Gov. Paul LePage is known for going off-script in his speeches, but not usually to tone down his rhetoric. That was the case Tuesday evening, as the governor edited out more detailed attacks on “liberals,” taking out a whole passage attacking “liberals who continue to use our broken referendum process as a means of implementing their social engineering agenda.”LePage instead left his critique to “big, out-of-state money” fueling referenda to change Maine law.
Gov. LePage’s final State of the State speech — his longest yet — had a fair share of off-script moments where facts and figures came a little loose. The Bangor Daily News’ annotated LePage’s final speech below. Click portions highlighted in gray to see additional context and commentary on points the governor sought to make in his speech. And to see in detail where he went off-script, see our related post tracking the digressions of his Tuesday night speech.
The Bangor Daily News has joined a nationwide effort led by the nonprofit newsroom ProPublica to document hate crimes, an effort that seeks to address the lack of national data on the proliferation of hate crimes in communities across the country. Through ProPublica’s Documenting Hate project, the Bangor Daily News will be better equipped to document local incidents of racism and racial bias.
Muck Rack makes it simple to find people, tweets, or articles that mention any name, keyword, company, hashtag etc. We've compiled this guide to help you make the most of your search.
Selecting a term
Start searching tweets, articles from media outlets, articles mentioned in tweets, journalists'
names, titles and bios with some suggested searches:
Companies or Topics (e.g. iPhone, Microsoft)
Phrases (e.g. "cloud computing") — use quotes to keep the terms together
Twitter handles (e.g. @username) — returns those who have mentioned or replied to
Names (e.g. "David Pogue")
Hashtags (e.g. #sxsw, #london2012)
Bio details (e.g. vegan, Olympics, father)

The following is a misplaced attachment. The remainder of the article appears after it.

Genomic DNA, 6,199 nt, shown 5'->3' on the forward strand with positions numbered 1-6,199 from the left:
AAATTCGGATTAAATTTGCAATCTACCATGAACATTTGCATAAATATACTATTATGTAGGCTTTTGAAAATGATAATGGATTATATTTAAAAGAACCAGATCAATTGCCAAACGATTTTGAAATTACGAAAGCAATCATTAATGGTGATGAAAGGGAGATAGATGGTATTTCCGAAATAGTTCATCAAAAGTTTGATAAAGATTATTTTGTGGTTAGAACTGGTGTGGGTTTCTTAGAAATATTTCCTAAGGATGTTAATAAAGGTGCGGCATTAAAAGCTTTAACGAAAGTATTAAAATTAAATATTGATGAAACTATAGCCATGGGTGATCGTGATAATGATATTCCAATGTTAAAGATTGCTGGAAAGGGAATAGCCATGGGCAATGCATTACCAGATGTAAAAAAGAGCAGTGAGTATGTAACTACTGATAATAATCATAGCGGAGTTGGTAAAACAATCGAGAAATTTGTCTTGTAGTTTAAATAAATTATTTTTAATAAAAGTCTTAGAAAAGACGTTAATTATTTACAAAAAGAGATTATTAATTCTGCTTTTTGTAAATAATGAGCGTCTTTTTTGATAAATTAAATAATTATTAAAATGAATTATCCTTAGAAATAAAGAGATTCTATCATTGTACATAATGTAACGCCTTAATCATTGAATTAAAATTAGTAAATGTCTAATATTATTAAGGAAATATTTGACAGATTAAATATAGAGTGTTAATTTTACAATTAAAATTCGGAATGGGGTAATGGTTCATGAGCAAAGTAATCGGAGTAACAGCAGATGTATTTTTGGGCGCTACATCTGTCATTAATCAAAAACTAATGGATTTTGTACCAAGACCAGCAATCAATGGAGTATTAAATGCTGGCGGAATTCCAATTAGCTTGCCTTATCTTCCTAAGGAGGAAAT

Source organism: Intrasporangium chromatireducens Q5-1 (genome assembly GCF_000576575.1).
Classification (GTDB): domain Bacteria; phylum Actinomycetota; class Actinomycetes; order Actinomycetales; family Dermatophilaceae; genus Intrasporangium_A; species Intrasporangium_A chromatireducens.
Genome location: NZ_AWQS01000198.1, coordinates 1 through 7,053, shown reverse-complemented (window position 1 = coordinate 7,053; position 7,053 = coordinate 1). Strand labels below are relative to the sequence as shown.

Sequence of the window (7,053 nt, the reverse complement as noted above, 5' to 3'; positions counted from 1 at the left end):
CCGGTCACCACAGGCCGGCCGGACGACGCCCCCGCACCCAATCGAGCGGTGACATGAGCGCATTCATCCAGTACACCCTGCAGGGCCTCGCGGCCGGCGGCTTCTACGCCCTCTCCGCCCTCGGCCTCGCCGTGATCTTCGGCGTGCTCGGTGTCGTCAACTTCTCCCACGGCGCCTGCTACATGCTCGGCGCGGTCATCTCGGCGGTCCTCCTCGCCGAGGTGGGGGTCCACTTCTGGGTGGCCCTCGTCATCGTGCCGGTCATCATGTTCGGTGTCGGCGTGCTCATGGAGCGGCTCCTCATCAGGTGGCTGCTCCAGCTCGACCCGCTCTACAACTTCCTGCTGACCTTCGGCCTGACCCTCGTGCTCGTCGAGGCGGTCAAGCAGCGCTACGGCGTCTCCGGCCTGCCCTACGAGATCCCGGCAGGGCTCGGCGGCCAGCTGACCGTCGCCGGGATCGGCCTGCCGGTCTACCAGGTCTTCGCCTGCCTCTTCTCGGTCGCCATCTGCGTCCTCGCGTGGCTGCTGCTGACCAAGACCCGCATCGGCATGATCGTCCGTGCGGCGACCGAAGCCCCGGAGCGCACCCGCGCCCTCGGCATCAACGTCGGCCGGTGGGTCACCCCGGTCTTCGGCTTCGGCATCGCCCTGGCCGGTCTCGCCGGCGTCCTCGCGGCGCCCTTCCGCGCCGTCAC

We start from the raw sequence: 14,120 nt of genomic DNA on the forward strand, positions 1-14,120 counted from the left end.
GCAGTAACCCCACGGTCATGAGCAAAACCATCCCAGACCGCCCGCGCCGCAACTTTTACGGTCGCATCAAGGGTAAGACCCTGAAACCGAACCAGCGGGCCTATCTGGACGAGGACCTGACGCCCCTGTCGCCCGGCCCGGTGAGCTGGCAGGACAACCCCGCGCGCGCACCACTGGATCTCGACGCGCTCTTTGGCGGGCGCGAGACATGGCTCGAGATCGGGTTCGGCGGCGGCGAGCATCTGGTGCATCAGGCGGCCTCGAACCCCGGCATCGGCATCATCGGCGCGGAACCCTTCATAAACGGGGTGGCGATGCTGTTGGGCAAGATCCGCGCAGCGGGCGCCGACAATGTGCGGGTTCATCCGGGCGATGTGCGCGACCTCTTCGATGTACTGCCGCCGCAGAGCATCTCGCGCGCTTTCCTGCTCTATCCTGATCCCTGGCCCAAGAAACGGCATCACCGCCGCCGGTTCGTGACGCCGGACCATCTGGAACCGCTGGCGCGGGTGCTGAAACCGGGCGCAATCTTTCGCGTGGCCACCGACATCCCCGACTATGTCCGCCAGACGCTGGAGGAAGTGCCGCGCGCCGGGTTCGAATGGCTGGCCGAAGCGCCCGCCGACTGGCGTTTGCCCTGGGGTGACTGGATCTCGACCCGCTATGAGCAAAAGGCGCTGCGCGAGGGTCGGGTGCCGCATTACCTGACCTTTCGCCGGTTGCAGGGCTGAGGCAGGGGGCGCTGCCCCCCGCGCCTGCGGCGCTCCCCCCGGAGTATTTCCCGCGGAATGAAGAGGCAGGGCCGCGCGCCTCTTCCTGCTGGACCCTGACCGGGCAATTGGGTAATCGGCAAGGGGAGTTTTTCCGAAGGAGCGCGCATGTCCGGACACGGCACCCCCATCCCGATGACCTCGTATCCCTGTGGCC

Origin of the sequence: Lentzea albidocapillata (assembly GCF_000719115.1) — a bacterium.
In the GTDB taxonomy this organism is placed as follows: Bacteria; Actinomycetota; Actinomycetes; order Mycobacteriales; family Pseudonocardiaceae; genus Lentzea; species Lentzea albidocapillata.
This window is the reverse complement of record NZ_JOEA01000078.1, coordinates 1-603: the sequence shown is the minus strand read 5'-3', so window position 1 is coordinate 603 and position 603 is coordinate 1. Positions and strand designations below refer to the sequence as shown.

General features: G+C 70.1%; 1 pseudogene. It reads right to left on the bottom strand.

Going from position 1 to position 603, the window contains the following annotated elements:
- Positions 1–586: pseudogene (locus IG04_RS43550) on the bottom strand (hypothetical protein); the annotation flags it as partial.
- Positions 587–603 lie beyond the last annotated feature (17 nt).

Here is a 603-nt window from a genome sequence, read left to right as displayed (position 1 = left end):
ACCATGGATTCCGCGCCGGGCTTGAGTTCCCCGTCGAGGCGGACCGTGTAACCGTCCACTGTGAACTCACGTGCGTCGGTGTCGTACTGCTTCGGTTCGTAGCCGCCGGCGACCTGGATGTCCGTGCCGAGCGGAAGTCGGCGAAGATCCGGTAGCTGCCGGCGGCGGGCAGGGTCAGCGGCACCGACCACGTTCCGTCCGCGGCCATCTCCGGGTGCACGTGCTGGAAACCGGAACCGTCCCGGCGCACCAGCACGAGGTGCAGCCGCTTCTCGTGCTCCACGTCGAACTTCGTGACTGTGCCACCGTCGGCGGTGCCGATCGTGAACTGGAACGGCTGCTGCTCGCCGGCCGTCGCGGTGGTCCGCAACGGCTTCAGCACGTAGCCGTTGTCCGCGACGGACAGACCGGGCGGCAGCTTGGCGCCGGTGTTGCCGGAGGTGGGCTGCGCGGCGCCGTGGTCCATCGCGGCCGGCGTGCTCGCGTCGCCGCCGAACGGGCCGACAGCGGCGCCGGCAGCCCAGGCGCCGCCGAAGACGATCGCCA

Muck Rack's Advanced Search allows for many boolean operators.
Find results that mention multiple specified terms, use AND or
+. For example, ensure each result contains both Elon Musk and Mark Zuckerberg by
searching Musk AND Zuckerberg or Musk + Zuckerberg.
Use the operators OR or , to broaden your search when you'd like either of
multiple terms to appear in results. (This is the default behavior of our search when no operators
are used). For example, results will contain either cake or cookie by searching cake OR cookie or cake,cookie
Use NOT or - to subtract results from your search. For
example, searching Disney will yield results about the Walt Disney Company as well as Walt Disney
World Resort. To exclude mentions of Disney World, search for Disney -World or Disney
When using one of these operators with a phrase, enclose it in quotation marks. For example, you can
find results about smartphones excluding Apple's iPhone 4S by searching smartphone -"iPhone
Exact case matching or punctuation
If you're searching for a brand name or keyword that relies on specific punctuation marks or capitalization, you can
find results that match your exact query by adding matchcase: before the keyword you're searching for, like matchcase:E*TRADE .
Use parentheses to separate multiple
boolean phrases. For example, to find journalists talking about having fun in Disney World or
Disneyland, search for ("disney world" OR disneyland) AND fun.
An asterisk can be used to search for any variation of a root word truncated by the asterisk. For example, searching for admin* will return results for administrator, administration, administer, administered, etc.
A near operator is an AND operator where you can control the distance between the words. You can vary the distance the near operation uses by adding a forward slash and number (between 0-99) such as strawberries NEAR/10 "whipped cream", which means the strawberries must exist within 10 words of "whipped cream".